Comme the agile methodology becomes more and more popular, business teams are adopting certain aspects of the approach in order to benefit from the speed and flexibility provided by agile. What was once known as a novel approach to software development is now a wide-ranging global business strategy, taking on dozens of different forms as organizations adapt it to their unique goals and business models. Companies that embrace business agile often find that their work and decision-making processes become more faster and more efficient, enabling innovation that would not otherwise have been possible.
While certain aspects of agile project management, like sprints and scrums, may not have wide application outside the world of software development, the core concepts of responsiveness, speed and communication can help any organization become more efficient and effective. Here’s a look at how agile for business is transforming the way teams work in areas as diverse as accounting, human resources, sales and customer service.
Find the right model for communication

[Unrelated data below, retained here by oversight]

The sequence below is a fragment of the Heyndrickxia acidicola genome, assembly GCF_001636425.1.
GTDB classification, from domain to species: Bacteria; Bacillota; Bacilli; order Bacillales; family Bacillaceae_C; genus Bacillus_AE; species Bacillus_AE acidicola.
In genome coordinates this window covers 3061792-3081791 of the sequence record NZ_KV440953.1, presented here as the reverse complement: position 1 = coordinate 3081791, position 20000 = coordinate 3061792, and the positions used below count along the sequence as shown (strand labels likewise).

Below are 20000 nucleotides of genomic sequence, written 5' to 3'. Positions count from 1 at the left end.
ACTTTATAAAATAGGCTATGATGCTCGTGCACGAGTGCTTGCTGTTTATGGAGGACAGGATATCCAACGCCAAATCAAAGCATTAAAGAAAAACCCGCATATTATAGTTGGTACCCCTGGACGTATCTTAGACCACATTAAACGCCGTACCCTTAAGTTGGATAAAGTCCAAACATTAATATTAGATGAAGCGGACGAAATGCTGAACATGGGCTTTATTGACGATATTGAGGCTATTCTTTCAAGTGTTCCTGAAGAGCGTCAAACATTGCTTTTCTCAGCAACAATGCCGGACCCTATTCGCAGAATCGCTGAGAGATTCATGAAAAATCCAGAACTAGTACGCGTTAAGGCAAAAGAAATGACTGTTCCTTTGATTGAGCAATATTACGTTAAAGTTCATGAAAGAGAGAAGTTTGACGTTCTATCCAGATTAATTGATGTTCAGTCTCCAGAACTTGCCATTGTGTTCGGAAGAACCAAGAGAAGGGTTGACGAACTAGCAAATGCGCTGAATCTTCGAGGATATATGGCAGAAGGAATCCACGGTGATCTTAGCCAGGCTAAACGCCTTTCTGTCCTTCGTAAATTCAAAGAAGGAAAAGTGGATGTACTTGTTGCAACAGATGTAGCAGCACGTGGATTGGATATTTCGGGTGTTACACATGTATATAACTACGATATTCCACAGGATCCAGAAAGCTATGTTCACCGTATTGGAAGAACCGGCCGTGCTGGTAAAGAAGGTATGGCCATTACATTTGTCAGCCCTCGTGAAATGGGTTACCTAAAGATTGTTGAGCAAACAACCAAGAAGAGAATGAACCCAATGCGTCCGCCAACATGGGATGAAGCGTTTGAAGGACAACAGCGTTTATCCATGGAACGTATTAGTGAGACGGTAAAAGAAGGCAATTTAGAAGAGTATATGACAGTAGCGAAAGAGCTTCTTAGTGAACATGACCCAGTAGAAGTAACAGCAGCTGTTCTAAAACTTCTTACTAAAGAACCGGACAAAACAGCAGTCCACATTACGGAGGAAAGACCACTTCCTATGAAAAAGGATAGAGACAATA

Face-to-face communication is one of the basic principles of agile software development. Software teams using agile project management often get together for short meetings at the beginning of the day to discuss each person’s tasks, goals and challenges. While this specific approach may not work for every business team, there’s a lesson to be learned in the agile focus on direct communication. Setting aside a short segment of time—even just 15 minutes—for face-to-face meetings, phone conversations, video conferences or even IM chats can keep an entire team engaged and informed throughout the course of the project.
In addition to regular meetings, the agile approach puts an emphasis on sharing information across the entire team. Business teams can learn to work more effectively as a whole by implementing tools that allow each team member to see what other team members are working on day by day. Whether it’s a Kanban board or a collaborative project management platform, technological tools that display tasks and priorities in real-time are essential for facilitating rapid responses to changing conditions.
Align team goals with organizational goals
Most agile development teams maintain an extensive product backlog, listing all enhancements or changes that have been planned for the team’s product. As priorities change, the team can move specific items out of the backlog and begin work in order to meet organizational goals. Business teams outside of IT can use a similar strategy by creating lists of all possible projects and initiatives that the team might undertake. Items in this business backlog can then be ranked by priority, and moved into active project status when the time is right.